In renal tubular acidosis, potassium depletion, severe enough to produce flaccid paralysis with life-threatening respiratory embarrassment, is a relatively uncommon manifestation of the syndrome and one which may easily be mistaken for organic neurological disease. Owen and Verner, in a recent review, added 9 such cases to the previously reported 13, and they suggested that this syndrome may be more common than previously thought.1 The associated diagnostic findings, the remediable nature of the defect, and the magnitude of the potassium deficit which may be present are illustrated by this case.
Report of Case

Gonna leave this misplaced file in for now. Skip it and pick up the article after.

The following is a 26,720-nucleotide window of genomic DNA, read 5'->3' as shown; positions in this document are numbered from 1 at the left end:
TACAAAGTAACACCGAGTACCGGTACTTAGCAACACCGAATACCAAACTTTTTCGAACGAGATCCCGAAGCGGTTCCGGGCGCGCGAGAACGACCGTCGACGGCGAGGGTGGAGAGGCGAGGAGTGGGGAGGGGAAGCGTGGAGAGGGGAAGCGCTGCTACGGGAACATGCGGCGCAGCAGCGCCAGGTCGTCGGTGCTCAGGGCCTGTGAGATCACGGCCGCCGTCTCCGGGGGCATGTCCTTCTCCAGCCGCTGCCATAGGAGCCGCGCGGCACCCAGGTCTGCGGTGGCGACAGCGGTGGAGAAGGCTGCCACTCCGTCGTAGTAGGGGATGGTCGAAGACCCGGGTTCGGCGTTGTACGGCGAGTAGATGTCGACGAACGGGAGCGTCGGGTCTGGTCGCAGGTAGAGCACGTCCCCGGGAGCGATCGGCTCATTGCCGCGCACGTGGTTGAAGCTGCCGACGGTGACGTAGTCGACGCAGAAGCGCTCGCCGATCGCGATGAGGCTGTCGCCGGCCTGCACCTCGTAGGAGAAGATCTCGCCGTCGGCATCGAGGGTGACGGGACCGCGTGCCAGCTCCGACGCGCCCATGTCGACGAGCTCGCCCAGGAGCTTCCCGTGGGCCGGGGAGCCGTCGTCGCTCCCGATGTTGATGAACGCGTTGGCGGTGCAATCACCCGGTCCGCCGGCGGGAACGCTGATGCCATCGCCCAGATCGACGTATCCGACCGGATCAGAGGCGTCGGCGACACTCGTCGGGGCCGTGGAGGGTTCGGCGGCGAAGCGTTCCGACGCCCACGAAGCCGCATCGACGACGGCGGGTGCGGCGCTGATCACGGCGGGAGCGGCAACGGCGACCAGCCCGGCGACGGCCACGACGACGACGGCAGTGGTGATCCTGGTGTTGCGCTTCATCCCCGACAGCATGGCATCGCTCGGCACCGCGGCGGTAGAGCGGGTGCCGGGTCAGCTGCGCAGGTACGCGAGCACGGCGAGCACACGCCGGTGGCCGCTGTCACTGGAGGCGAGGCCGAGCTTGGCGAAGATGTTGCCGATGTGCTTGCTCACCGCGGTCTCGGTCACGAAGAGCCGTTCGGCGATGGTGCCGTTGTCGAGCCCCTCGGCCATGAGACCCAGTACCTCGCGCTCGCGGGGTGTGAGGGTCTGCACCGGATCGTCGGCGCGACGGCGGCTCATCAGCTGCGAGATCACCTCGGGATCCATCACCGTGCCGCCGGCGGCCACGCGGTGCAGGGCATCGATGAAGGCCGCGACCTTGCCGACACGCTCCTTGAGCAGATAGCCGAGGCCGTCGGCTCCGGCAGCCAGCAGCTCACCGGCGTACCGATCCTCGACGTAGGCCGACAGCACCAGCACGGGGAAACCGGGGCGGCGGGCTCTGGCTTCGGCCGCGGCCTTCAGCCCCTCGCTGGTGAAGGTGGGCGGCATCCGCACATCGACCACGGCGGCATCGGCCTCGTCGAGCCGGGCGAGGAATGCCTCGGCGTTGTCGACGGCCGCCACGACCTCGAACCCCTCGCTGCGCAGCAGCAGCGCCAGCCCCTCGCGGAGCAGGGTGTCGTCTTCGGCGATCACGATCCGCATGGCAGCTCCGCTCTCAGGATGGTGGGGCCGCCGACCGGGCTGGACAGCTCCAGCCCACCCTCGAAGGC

The patient was a 42-year-old Polish-born white male admitted to the Neurological Service (Cornell) of Bellevue Hospital on Sept. 18, 1958, at 4 A.M., after transfer from another hospital with the tentative diagnosis of alcoholic polyneuritis.He admitted to an alcoholic consumption of 8 to 9 ounces of whiskey per day; there was no history of
HERRMANN RA, MEAD AW, SPRITZ N, RUBIN AL. Hypopotassemia with Respiratory ParalysisCase Due to Renal Tubular Acidosis. Arch Intern Med. 1961;108(6):925–928. doi:10.1001/archinte.1961.03620120109014